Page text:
A structural model is a description of a circuit at the abstraction level of logic gates. This type of model could be seen as a textual representation of a schematic. Modelling at such a low-level is to be contrasted with dataflow modelling and behavioural modelling which are done at a higher level of abstraction.

Consider a half adder which adds bits `A`

and `B`

giving the sum `S`

and carry `C`

.
The truth table below gives the specification:

` A ` | ` B ` | ` S ` | ` C ` |
---|---|---|---|

`0` | `0` | `0` | `0` |

`0` | `1` | `1` | `0` |

`1` | `0` | `1` | `0` |

`1` | `1` | `0` | `1` |

The simplified equations for the half adder are:

`S = A xor B`

`C = A and B`

In schematic form this is:

Below is a Verilog structural model which shows just how closely a schematic and structural model match each other.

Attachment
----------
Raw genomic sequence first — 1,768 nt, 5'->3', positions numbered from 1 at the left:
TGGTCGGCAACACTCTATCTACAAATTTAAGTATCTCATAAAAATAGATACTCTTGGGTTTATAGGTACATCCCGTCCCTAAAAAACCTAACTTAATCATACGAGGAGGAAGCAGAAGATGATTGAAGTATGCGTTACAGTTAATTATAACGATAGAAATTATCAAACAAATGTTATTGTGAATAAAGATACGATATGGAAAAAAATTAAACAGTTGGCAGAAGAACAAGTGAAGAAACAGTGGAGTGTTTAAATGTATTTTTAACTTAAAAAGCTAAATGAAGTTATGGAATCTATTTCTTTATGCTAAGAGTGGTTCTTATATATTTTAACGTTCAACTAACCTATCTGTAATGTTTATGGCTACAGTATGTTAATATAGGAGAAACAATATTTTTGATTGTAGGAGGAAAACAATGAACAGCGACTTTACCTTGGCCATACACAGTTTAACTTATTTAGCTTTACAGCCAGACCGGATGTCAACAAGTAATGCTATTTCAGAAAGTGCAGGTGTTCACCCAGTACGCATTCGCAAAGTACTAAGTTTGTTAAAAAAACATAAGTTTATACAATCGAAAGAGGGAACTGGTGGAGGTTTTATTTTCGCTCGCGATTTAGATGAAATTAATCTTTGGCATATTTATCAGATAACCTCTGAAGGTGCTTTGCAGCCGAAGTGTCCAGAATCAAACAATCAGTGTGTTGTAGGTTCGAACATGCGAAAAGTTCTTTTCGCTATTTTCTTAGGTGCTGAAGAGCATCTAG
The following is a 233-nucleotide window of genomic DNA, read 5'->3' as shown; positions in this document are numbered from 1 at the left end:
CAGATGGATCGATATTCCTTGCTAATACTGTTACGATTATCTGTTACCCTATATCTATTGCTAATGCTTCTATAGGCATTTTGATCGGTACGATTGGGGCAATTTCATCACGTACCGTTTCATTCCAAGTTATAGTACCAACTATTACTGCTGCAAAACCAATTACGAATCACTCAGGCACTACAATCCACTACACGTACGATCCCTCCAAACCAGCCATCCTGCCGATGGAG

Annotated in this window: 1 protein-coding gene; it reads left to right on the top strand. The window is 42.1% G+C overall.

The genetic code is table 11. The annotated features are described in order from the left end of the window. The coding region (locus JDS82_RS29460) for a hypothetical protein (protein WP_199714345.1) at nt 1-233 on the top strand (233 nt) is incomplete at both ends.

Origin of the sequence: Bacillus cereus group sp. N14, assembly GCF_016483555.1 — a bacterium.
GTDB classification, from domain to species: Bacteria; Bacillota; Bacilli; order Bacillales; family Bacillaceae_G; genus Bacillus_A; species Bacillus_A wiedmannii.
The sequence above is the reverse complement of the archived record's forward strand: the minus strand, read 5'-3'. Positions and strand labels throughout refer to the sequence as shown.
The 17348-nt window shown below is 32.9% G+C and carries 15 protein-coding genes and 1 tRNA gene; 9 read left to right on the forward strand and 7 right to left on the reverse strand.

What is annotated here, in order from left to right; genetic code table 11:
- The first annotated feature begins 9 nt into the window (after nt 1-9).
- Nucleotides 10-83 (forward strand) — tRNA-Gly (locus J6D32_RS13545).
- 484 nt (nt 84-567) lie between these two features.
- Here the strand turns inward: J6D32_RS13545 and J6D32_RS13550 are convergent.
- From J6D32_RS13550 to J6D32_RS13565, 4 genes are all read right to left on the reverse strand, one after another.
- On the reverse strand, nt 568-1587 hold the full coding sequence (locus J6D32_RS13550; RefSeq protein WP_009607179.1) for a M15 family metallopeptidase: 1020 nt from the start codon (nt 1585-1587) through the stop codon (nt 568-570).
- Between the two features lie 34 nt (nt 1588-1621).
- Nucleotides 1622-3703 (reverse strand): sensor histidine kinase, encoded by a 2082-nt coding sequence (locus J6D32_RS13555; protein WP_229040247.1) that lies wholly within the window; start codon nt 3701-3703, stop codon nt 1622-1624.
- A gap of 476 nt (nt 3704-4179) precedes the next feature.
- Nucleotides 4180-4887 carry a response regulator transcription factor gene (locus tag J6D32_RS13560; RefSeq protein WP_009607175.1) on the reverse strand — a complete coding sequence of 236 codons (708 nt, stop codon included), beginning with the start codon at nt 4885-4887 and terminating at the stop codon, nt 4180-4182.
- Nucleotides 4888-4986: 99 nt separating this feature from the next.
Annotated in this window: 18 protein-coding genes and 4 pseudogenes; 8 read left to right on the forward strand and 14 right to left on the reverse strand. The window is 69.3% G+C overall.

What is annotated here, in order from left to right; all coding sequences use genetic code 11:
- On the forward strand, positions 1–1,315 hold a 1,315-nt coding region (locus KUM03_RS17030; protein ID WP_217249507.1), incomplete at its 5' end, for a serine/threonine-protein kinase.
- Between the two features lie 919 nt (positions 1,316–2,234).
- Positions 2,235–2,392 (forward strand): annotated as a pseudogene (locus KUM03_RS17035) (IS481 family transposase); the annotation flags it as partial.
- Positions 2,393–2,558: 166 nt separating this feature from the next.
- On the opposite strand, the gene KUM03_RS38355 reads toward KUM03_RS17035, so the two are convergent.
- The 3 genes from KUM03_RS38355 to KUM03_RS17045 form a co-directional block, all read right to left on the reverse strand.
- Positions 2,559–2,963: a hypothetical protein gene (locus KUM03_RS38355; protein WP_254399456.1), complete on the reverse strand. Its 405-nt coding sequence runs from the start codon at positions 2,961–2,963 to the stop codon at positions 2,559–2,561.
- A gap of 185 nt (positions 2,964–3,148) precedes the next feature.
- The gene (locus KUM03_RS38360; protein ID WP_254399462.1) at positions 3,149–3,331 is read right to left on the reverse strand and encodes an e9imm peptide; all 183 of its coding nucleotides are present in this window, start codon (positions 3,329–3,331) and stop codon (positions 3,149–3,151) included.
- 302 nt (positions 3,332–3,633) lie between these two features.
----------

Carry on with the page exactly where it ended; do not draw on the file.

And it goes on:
In the code, the first argument to `xor`

and `and`

is the gate output, the other arguments are
gate inputs.

` ````
module half_adder(S, C, A, B);
output S;
output C;
input A;
input B;
xor(S, A, B);
and(C, A, B);
endmodule
```

Mano, M. Morris, and Kime, Charles R. *Logic and Computer Design Fundamentals. 2nd Edition.* Prentice Hall, 2000.

Kleitz, W. *Digital Microprocessor Fundamentals. 3rd Edition.* Prentice Hall, 2000.

Copyright © 2014 Barry Watson. All rights reserved.